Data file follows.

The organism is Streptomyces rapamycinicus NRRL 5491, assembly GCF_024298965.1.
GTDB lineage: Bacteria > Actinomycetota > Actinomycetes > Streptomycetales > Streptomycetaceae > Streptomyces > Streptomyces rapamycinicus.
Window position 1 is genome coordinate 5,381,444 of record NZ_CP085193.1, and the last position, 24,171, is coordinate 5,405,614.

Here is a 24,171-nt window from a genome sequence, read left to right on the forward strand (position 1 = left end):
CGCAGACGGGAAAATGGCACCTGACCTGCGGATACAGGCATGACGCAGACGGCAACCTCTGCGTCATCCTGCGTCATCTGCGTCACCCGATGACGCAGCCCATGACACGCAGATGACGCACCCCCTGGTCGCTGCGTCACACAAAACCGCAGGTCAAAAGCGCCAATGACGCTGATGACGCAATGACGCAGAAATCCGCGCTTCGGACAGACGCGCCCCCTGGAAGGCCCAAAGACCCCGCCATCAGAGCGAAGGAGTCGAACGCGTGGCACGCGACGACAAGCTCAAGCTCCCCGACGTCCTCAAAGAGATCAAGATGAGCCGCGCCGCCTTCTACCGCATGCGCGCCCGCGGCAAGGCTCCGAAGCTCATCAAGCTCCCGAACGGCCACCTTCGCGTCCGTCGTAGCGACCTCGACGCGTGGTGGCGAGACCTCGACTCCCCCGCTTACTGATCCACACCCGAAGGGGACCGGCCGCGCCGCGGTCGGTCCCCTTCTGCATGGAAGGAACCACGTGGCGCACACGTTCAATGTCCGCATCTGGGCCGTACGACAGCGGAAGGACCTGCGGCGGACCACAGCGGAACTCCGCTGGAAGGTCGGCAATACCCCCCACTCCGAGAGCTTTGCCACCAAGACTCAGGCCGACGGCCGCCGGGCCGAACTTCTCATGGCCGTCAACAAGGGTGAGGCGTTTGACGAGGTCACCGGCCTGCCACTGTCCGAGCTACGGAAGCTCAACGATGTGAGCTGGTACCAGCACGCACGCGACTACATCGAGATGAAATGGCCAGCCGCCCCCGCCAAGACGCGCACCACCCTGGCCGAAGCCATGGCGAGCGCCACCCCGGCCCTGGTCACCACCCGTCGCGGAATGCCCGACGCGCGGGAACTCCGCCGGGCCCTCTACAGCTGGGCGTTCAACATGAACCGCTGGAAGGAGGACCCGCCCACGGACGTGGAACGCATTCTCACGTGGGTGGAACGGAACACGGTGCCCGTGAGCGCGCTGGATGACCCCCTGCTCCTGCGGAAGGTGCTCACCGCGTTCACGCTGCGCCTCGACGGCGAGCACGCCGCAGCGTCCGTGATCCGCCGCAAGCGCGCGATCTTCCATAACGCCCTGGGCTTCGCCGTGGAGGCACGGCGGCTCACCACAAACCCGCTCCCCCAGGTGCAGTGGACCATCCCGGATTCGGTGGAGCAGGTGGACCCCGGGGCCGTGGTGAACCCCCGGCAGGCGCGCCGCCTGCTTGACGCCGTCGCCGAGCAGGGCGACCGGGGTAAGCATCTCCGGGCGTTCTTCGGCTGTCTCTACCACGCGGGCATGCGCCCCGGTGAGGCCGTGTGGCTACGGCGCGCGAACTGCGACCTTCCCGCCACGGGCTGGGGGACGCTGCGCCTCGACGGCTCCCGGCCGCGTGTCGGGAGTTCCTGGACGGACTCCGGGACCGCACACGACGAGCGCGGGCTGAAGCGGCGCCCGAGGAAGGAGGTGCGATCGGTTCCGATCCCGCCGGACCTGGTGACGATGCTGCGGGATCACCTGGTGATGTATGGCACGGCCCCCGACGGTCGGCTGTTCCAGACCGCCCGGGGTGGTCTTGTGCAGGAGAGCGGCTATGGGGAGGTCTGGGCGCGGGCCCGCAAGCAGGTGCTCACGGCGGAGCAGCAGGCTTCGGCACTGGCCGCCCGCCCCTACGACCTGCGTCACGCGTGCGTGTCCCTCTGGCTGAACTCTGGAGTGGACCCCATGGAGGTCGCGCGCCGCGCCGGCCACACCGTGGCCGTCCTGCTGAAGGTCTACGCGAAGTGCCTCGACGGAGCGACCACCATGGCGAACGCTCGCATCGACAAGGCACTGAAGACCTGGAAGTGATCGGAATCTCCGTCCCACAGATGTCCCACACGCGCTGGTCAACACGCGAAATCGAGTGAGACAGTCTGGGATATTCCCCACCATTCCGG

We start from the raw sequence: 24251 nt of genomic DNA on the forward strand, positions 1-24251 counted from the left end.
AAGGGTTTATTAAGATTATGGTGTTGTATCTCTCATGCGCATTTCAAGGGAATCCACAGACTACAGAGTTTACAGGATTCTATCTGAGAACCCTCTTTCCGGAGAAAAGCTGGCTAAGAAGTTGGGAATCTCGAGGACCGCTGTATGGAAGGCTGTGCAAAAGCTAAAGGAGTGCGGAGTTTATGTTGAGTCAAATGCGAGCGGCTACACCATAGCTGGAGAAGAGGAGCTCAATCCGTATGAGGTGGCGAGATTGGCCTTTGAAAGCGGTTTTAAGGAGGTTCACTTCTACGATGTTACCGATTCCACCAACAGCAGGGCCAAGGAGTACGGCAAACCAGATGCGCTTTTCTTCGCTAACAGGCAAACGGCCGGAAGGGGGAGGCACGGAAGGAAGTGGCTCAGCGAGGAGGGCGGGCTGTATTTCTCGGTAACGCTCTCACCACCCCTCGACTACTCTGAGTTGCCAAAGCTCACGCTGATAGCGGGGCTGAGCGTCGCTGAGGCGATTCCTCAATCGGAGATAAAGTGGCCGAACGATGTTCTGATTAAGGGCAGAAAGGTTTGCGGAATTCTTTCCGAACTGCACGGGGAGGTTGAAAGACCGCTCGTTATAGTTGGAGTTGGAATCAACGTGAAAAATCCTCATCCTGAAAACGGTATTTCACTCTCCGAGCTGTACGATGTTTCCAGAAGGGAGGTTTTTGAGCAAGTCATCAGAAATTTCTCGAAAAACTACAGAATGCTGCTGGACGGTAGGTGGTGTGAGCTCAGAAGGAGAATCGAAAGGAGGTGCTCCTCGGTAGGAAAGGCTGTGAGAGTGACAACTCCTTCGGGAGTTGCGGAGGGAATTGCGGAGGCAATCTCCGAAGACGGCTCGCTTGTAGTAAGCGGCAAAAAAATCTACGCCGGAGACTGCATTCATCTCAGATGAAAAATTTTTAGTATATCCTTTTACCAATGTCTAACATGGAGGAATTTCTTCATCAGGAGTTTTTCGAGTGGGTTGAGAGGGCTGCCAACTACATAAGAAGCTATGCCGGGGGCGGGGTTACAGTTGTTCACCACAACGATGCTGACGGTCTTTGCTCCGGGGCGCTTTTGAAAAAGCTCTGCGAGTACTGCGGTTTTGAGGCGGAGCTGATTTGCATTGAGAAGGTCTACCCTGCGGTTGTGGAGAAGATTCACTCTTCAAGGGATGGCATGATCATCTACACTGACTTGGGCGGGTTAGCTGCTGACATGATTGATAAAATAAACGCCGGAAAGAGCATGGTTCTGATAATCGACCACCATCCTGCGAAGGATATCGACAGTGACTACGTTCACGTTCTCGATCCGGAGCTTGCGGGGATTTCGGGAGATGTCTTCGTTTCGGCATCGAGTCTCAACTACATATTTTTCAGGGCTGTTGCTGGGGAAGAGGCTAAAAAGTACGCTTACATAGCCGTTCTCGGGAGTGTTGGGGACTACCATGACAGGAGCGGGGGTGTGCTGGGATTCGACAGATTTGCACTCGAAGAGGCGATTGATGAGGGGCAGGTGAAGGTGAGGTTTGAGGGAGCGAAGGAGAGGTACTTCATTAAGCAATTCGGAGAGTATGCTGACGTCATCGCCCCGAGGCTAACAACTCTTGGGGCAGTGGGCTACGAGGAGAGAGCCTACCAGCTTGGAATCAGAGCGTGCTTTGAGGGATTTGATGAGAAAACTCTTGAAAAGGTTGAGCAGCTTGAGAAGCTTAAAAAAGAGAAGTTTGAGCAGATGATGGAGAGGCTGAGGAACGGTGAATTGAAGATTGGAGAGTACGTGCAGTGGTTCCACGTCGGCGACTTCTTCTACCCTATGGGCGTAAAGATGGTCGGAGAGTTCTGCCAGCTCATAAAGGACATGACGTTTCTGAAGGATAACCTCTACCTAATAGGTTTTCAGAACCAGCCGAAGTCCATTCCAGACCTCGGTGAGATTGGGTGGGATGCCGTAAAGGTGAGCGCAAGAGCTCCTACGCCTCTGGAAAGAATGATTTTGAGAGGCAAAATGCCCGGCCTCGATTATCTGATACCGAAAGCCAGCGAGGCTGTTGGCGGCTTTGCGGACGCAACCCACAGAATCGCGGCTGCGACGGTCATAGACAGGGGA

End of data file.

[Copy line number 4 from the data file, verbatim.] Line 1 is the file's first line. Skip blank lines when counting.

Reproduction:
Here is a 24,171-nt window from a genome sequence, read left to right on the forward strand (position 1 = left end):